Reno, NV - "Over the past several years, there's been a rise in unlicensed medical care in Nevada's Latino community," says Drew Bradley, outreach coordinator of UNR's Latino Research Center.
That's why the Center is trying to get the word out. On Monday, officials launched an awareness campaign that's putting out posters - in Spanish and English - in pharmacies throughout the state.
"We believe this is a nationwide problem, but we are really seeing this in Nevada because 26 to 27 percent of our population is Latino," says Bradley.
Just last month, Raul Rodriguez was arrested and booked into the Washoe County Jail after authorities say he performed dental work on someone without a license. His patient had to be rushed to the Intensive Care Unit. And last year, a Sparks man admitted to doing surgery on family and friends even though he wasn't licensed.
Officials say Latinos are especially susceptible to becoming victims.
"There are some cultural differences, there's an access to care issue obviously. We've got problems with affordability, there's no one reason," says Frankie Sue Del Papa, former Nevada Attorney General, who was at Monday's press conference.
And a lot of times, Latino victims won't report what's happened.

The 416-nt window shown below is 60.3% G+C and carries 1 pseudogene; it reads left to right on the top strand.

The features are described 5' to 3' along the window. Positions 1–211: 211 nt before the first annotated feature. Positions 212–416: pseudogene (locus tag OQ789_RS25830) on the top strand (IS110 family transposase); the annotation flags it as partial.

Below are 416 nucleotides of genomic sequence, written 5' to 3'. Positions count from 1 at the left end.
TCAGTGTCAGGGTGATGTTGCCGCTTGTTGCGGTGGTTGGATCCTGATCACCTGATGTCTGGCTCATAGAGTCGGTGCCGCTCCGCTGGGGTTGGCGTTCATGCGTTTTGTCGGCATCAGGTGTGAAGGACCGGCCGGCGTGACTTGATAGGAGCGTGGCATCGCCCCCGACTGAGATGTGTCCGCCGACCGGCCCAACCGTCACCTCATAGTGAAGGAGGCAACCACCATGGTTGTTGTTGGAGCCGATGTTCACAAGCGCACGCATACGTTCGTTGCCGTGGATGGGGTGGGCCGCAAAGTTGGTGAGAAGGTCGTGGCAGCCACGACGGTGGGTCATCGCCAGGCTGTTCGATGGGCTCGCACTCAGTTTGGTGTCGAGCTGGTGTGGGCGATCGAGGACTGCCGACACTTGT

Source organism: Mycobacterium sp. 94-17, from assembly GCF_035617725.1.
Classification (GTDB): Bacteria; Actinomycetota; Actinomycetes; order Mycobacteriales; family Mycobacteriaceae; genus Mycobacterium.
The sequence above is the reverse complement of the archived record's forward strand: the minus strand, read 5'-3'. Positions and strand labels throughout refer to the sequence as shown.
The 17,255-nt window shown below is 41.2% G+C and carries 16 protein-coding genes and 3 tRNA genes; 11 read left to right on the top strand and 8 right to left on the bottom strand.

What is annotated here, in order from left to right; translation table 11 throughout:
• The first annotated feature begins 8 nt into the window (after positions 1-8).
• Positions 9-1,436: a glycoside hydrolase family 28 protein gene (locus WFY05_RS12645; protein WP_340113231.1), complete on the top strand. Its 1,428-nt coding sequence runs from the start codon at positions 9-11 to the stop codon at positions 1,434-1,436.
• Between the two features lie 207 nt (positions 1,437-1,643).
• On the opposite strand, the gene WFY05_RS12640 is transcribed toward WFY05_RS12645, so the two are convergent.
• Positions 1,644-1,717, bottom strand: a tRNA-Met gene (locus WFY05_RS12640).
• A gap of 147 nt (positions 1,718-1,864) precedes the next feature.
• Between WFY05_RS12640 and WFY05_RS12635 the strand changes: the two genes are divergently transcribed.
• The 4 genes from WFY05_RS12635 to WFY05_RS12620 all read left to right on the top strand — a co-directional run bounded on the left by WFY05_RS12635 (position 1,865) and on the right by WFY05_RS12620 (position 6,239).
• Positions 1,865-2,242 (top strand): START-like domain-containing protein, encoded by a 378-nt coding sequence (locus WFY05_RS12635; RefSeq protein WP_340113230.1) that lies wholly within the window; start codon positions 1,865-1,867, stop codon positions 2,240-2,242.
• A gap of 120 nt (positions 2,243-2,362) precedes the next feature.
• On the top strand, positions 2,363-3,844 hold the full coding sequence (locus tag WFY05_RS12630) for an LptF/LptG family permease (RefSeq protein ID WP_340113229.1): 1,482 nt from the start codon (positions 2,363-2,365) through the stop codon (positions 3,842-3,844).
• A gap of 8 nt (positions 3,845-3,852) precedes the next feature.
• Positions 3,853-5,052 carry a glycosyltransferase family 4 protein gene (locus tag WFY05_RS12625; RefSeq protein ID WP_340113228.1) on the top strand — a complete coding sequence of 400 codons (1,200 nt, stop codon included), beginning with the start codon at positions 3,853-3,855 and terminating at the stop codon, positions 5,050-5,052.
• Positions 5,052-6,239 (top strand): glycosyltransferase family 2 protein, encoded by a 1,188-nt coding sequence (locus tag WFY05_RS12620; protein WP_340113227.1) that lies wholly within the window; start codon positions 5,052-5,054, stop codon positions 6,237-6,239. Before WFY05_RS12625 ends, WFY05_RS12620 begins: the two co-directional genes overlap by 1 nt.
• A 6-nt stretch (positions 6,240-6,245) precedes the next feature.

"Because some of the places they could call to report the incidents will ask for address, phone number, complete name. And some people that were victimized by these actions are undocumented. So they're afraid to come forward and be deported," says Emma Sepulveda, director of the Latino Research Center.
But the Center is hoping more people will come forward once this dialog gets going. There's also a 211 hotline in place where people can call to report someone performing medical procedures without a license.
"You can dial 211 from any phone anywhere in Nevada and be connected to a service that will help you if you've been a victim of one of these unlicensed physicians," says Bradley.
For more information on this campaign or on this growing problem, you can head to www.unr.edu/latinocenter.